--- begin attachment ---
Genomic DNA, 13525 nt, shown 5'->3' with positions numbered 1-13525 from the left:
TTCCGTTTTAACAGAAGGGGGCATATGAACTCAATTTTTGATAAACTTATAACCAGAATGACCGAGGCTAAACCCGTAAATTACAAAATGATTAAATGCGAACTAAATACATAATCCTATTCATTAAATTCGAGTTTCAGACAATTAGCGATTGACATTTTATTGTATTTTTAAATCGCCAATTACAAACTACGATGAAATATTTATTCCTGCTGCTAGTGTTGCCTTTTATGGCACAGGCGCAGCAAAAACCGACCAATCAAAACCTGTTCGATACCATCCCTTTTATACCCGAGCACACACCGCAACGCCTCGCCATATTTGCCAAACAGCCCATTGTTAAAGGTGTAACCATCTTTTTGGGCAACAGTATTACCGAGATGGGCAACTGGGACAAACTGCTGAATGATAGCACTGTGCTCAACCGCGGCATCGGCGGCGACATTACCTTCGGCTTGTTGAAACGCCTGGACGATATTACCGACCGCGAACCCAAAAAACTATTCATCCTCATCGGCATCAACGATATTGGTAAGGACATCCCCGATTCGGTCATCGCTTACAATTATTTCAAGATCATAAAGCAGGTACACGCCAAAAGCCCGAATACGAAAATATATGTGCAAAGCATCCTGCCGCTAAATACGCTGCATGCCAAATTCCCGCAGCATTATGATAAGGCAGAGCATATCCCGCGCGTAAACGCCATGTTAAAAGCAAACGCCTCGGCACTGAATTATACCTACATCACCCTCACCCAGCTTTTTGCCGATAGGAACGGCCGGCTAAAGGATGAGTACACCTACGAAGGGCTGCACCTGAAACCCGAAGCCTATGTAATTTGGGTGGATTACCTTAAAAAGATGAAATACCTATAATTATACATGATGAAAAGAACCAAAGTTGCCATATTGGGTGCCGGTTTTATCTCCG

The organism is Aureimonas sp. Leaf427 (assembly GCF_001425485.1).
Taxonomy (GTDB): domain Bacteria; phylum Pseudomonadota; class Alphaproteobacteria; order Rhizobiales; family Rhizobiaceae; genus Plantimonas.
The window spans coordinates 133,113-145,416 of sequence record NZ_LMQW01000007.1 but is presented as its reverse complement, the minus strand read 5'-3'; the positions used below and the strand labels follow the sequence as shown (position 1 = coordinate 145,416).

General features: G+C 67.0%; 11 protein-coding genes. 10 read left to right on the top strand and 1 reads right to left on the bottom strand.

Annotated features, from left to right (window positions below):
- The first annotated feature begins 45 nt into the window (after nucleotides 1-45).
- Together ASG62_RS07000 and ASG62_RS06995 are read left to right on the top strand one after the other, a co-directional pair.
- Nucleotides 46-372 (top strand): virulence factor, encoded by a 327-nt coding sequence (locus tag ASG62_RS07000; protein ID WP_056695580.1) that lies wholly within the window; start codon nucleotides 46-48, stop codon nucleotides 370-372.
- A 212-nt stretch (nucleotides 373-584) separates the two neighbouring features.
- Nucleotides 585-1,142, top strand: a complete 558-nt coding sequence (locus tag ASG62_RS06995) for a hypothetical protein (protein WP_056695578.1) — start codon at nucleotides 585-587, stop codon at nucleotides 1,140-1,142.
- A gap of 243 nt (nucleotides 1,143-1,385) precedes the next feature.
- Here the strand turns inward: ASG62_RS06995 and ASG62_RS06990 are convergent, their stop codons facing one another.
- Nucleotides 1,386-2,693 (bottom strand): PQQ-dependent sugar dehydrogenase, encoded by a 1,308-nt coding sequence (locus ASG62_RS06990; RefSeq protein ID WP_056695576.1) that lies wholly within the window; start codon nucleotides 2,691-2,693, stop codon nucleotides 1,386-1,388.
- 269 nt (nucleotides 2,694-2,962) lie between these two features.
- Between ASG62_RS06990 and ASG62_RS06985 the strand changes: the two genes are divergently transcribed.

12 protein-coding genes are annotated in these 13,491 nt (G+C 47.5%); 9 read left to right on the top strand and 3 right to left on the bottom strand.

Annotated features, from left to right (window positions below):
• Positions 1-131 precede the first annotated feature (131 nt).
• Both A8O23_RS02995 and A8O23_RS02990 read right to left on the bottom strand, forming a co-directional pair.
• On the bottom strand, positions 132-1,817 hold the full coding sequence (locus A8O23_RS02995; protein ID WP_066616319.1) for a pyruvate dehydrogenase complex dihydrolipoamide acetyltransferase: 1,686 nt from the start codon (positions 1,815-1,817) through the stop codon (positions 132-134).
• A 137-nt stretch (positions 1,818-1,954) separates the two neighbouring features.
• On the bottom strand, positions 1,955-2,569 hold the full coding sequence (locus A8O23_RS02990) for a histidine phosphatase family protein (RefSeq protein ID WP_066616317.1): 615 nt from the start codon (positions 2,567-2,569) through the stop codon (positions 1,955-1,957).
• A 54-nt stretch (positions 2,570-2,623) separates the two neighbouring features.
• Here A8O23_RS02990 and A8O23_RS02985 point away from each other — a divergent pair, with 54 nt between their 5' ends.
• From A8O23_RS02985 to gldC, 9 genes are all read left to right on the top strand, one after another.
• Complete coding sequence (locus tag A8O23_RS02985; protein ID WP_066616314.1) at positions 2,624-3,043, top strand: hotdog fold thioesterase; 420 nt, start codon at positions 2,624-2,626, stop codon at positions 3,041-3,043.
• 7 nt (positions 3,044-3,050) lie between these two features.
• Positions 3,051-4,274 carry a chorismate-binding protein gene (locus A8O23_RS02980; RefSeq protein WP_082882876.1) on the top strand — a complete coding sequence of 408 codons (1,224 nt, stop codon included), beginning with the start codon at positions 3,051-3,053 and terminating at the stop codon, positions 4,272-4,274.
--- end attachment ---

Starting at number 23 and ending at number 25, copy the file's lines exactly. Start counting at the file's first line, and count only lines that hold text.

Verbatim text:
• A 137-nt stretch (positions 1,818-1,954) separates the two neighbouring features.
• On the bottom strand, positions 1,955-2,569 hold the full coding sequence (locus A8O23_RS02990) for a histidine phosphatase family protein (RefSeq protein ID WP_066616317.1): 615 nt from the start codon (positions 2,567-2,569) through the stop codon (positions 1,955-1,957).
• A 54-nt stretch (positions 2,570-2,623) separates the two neighbouring features.